Read more
Add your reaction Share

Dave's Tips - Knowledge is a time-saver

One of the best pieces of advice I got from building inspector Don Lucas was that the more familiar I am with the town’s building code, the easier of a time I’ll have planning the details of my eco-friendly home building project.

Right now, the state of Connecticut uses the 2009 International Residential Code. Even though the 2009 IRC has been superseded by newer versions of the code, the state you live in may use an older version. In our case, this happens to be the 2009 edition. Generally, the price for a paperback copy of this code ranges from $30 to $129 - I suggest shopping around for the best deal.

The purpose of the IRC is to create minimum regulations for one and two-family dwellings of three stories or less. According to energystar.gov, the code brings together all building, plumbing, mechanical, fuel gas, energy and electrical provisions for these types of residences.

I found that being more familiar with my state’s building codes enabled me to talk shop with the town building inspector. Since I read up on it beforehand, we were able to accomplish more in our face-to-face meetings because he didn’t have to spend as much time explaining things to me. Being familiar with the code has also helped me communicate more efficiently with the architectural firm and other licensed professionals who will be doing some of the work on my home.

If you’ve had an experience with your state’s building codes or the building inspector in your town or city, I’d love to hear about it. Join the conversation and leave a comment below!

Add your reaction Share

The building inspector - a vital resource for our project

So far, I’ve covered five important steps in my home building project:

  • My wife and I selected a nice, forested 2.2 acre parcel of land in Old Saybrook, Connecticut on which to build.
  • We have selected and have been consulting with an architect firm, Point One Architects, who have been assisting us in developing the plans for our new eco-friendly home.
  • I’ve familiarized myself with some of the terms and vocabulary used in this type of project - I have a fair amount of experience building homes, but this type of project is special because I’ve set out to make this home as comfortable and eco-friendly as possible.
  • I have also met with Jennifer Parsons of the Connecticut Green Building Council, who explained to me some of the financial incentives available to eco-friendly homebuilders like myself.


There’s also another important step in the home building process that I haven’t mentioned yet - my interactions with the town in which I am building. I mentioned earlier that working with licensed professionals is, more than anything else, a series of conversations, and my conversations with the Old Saybrook building inspector are undoubtedly important to make my homebuilding project a success.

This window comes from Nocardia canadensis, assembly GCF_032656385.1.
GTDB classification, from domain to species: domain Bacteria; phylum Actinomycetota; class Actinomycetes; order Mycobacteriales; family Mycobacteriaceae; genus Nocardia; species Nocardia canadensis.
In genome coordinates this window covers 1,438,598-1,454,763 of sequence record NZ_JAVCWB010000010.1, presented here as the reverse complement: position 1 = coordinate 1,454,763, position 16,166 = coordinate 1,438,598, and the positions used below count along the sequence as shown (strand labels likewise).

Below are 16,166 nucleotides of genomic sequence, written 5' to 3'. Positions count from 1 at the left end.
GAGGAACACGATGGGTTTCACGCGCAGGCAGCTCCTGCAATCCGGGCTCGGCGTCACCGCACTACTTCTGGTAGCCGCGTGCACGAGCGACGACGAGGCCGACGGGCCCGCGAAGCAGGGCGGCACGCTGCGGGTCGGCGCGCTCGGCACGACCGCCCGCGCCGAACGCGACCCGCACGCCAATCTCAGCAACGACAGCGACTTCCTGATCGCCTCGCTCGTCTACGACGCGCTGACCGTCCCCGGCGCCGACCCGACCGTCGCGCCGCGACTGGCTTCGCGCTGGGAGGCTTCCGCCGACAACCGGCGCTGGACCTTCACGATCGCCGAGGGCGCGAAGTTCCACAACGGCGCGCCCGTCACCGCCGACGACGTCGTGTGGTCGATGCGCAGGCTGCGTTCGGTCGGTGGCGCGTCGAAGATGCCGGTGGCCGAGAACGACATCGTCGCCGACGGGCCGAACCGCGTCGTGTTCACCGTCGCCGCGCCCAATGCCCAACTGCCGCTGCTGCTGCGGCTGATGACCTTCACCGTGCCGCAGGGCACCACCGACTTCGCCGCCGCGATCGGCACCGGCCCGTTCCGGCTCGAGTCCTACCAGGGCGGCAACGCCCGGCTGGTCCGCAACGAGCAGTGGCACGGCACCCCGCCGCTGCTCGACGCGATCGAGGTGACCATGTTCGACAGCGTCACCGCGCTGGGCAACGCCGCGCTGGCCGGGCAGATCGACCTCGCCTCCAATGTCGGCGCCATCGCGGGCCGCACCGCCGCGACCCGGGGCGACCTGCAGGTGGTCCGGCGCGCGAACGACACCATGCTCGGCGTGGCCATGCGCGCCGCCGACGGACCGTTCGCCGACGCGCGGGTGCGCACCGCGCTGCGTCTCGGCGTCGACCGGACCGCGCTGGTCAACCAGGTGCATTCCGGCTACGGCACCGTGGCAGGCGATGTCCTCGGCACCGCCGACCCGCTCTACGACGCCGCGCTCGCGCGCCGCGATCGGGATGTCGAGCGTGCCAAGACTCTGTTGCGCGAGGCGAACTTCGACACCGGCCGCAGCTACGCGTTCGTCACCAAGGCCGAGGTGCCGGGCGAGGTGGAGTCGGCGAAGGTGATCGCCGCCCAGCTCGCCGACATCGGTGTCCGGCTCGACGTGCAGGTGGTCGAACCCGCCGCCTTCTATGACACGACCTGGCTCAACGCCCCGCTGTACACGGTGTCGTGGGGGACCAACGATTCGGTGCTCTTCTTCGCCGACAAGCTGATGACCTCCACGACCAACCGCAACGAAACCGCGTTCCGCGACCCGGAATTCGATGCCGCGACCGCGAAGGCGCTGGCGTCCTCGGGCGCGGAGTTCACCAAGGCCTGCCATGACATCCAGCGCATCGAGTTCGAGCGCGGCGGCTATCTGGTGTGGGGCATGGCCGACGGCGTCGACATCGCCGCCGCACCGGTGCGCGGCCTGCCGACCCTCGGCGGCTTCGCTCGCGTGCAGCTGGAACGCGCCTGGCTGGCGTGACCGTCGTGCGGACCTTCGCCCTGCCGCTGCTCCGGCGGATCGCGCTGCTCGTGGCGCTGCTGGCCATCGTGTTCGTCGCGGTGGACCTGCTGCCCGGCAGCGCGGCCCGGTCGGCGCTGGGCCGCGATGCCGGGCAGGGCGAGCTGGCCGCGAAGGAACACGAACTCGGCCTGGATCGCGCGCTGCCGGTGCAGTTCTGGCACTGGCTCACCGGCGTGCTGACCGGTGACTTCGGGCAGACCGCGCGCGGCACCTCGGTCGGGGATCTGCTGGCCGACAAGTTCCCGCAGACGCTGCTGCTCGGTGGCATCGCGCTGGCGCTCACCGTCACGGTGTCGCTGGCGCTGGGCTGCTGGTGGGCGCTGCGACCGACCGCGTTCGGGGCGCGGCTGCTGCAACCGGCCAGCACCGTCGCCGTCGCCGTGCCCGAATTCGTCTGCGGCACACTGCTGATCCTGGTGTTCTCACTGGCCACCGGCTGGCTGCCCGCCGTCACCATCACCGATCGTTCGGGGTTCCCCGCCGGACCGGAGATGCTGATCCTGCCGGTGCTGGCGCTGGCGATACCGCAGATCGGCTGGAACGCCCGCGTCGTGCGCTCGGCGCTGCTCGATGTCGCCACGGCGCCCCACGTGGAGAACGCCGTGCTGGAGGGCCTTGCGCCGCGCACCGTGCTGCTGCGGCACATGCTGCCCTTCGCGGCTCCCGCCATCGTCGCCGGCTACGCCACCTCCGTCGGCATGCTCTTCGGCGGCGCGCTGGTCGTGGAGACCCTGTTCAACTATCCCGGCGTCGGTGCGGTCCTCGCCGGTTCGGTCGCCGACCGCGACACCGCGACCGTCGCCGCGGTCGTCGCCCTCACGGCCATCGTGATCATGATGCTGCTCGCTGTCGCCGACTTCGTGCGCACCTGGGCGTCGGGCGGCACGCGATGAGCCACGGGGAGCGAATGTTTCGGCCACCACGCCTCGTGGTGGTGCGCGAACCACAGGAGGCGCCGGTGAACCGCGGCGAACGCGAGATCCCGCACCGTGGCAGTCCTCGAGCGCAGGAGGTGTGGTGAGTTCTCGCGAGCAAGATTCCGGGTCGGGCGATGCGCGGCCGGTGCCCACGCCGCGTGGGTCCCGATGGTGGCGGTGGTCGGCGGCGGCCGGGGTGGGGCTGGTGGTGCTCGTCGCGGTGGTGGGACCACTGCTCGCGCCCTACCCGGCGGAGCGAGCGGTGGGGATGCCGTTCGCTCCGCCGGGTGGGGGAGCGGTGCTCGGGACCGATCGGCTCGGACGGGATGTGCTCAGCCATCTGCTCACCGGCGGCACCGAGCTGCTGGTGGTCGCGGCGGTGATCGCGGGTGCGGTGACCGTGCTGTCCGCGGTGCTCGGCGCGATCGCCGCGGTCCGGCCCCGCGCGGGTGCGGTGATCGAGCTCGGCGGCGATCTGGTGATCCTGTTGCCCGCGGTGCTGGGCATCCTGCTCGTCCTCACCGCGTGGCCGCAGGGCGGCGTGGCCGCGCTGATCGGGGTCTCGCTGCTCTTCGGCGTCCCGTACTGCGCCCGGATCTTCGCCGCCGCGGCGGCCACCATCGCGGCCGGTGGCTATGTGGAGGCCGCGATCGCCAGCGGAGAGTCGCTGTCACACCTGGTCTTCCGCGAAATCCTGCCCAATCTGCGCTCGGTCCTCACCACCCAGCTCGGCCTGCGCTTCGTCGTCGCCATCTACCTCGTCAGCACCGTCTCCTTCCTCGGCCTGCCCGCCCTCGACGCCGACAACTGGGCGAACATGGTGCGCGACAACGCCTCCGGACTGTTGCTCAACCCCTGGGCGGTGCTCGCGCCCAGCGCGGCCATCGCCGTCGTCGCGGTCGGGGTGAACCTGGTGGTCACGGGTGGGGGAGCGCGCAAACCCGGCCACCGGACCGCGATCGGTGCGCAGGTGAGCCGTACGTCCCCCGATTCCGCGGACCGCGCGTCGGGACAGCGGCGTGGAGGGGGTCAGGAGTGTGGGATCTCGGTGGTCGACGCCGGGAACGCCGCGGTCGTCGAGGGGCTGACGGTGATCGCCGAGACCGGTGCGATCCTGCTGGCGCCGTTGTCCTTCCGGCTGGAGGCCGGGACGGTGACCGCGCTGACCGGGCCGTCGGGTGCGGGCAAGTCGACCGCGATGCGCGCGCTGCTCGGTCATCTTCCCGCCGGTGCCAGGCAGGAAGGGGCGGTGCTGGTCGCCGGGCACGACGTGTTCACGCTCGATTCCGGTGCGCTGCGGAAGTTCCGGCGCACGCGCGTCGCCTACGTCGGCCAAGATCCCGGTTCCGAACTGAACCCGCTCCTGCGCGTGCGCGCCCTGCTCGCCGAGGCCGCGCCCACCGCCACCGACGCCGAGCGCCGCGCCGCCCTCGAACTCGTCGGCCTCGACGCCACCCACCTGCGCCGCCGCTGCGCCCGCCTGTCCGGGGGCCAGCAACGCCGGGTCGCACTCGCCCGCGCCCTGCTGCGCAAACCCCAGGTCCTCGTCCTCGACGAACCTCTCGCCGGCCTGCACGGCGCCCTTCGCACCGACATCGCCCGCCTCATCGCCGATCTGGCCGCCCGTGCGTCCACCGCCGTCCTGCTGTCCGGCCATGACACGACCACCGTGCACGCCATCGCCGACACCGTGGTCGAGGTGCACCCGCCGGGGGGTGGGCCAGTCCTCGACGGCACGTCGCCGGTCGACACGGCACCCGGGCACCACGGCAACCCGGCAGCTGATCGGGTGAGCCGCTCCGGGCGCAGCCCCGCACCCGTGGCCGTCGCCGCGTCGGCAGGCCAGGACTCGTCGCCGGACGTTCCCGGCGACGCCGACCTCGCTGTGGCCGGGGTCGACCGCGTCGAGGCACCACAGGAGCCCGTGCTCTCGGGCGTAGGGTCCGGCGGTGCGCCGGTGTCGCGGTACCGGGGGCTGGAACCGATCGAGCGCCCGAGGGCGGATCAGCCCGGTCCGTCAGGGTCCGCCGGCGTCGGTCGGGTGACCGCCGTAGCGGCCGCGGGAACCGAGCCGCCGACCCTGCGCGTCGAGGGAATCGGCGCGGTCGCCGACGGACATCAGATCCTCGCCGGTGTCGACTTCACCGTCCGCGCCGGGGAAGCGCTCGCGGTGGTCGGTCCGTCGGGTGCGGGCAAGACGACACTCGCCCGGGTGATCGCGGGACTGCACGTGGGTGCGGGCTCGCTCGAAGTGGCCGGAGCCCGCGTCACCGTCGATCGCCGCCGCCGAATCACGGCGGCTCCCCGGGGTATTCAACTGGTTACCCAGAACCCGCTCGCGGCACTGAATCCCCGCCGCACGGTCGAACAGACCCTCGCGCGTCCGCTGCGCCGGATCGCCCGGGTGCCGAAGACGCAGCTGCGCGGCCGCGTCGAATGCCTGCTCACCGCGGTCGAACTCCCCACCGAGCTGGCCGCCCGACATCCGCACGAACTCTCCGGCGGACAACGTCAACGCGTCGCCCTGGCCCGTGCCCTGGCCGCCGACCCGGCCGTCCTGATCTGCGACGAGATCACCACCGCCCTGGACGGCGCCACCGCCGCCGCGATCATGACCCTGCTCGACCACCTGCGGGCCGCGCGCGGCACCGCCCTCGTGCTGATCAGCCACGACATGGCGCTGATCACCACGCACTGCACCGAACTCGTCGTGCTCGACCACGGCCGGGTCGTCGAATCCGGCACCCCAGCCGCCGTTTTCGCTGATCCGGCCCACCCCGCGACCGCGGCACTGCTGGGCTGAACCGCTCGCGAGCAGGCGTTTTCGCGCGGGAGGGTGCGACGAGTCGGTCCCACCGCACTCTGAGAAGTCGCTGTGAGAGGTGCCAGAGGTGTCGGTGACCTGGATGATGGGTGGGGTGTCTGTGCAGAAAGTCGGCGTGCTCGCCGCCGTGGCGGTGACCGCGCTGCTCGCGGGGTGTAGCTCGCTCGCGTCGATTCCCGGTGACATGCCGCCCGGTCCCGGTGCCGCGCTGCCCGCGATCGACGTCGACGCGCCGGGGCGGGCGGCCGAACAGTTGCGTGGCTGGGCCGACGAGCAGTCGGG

Read more
Add your reaction Share

Q&A: Online Resources

There are so many places to turn to for information about building an eco-friendly home, whether you’re consulting with an expert, reading a “how to” book, or looking for resources online.

Throughout my experience in this home building project, I’ve learned of a few websites that provide good, solid information on items of importance for my project, with information that’s both educational and influential in my decision making process. One good place to go for information is Energize Connecticut’s website. Energize Connecticut provides information about different energy options, contractors, and renewable energy. I’ve found this website to be an invaluable resource that has helped push me in the right direction.

I’m always looking for other good websites that have good, credible information or stories that I can relate to. If you or anyone you know has benefited from a particular resource, I’d like to know about it. Leave a comment below and share your knowledge, so that we can build the best eco-friendly home possible.

Add your reaction Share

Coordination is essential

If there’s one thing I’ve learned over my years of building homes, it’s that if I want my project to be successful, then I need to keep tabs on everything from start to finish.

That can be a little bit challenging at times, especially when there are so many specialists involved in building a home. For example, the HVAC contractor may not have been present when the home was being framed, so if that person begins their work after the home is framed, then the HVAC contractor has to work with what has already been completed.

If you are able to go over your plans with the professionals who will help build your home before the work begins, or if you can get everyone in a room together to discuss how it will all come together, then you have a much better chance of having a successful home project and a home of higher quality.

I’ve found that it’s important to strike a balance between trusting the professionals I’m working with to do their jobs well, and coordinating logistics for the project so that everyone can be on the same page when it comes to getting the job done well.

Add your reaction Share